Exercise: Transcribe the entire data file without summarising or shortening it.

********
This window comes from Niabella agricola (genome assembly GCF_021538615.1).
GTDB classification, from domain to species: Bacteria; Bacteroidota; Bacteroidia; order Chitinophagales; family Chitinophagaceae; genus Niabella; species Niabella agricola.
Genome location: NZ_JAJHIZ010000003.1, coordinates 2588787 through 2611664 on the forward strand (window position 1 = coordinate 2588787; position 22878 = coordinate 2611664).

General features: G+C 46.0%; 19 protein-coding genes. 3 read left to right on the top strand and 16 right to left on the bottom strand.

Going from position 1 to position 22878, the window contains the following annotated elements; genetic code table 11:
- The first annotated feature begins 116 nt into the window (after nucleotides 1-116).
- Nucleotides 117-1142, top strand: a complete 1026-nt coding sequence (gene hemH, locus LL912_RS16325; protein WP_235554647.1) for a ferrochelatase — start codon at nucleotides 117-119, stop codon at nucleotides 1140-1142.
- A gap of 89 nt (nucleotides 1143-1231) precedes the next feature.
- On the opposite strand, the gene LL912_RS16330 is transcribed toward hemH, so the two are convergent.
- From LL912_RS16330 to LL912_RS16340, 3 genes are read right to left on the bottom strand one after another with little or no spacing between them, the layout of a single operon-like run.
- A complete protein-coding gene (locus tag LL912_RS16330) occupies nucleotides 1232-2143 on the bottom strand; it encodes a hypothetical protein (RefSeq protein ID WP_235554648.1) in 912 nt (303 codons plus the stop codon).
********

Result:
This window comes from Niabella agricola (genome assembly GCF_021538615.1).
GTDB classification, from domain to species: Bacteria; Bacteroidota; Bacteroidia; order Chitinophagales; family Chitinophagaceae; genus Niabella; species Niabella agricola.
Genome location: NZ_JAJHIZ010000003.1, coordinates 2588787 through 2611664 on the forward strand (window position 1 = coordinate 2588787; position 22878 = coordinate 2611664).

General features: G+C 46.0%; 19 protein-coding genes. 3 read left to right on the top strand and 16 right to left on the bottom strand.

Going from position 1 to position 22878, the window contains the following annotated elements; genetic code table 11:
- The first annotated feature begins 116 nt into the window (after nucleotides 1-116).
- Nucleotides 117-1142, top strand: a complete 1026-nt coding sequence (gene hemH, locus LL912_RS16325; protein WP_235554647.1) for a ferrochelatase — start codon at nucleotides 117-119, stop codon at nucleotides 1140-1142.
- A gap of 89 nt (nucleotides 1143-1231) precedes the next feature.
- On the opposite strand, the gene LL912_RS16330 is transcribed toward hemH, so the two are convergent.
- From LL912_RS16330 to LL912_RS16340, 3 genes are read right to left on the bottom strand one after another with little or no spacing between them, the layout of a single operon-like run.
- A complete protein-coding gene (locus tag LL912_RS16330) occupies nucleotides 1232-2143 on the bottom strand; it encodes a hypothetical protein (RefSeq protein ID WP_235554648.1) in 912 nt (303 codons plus the stop codon).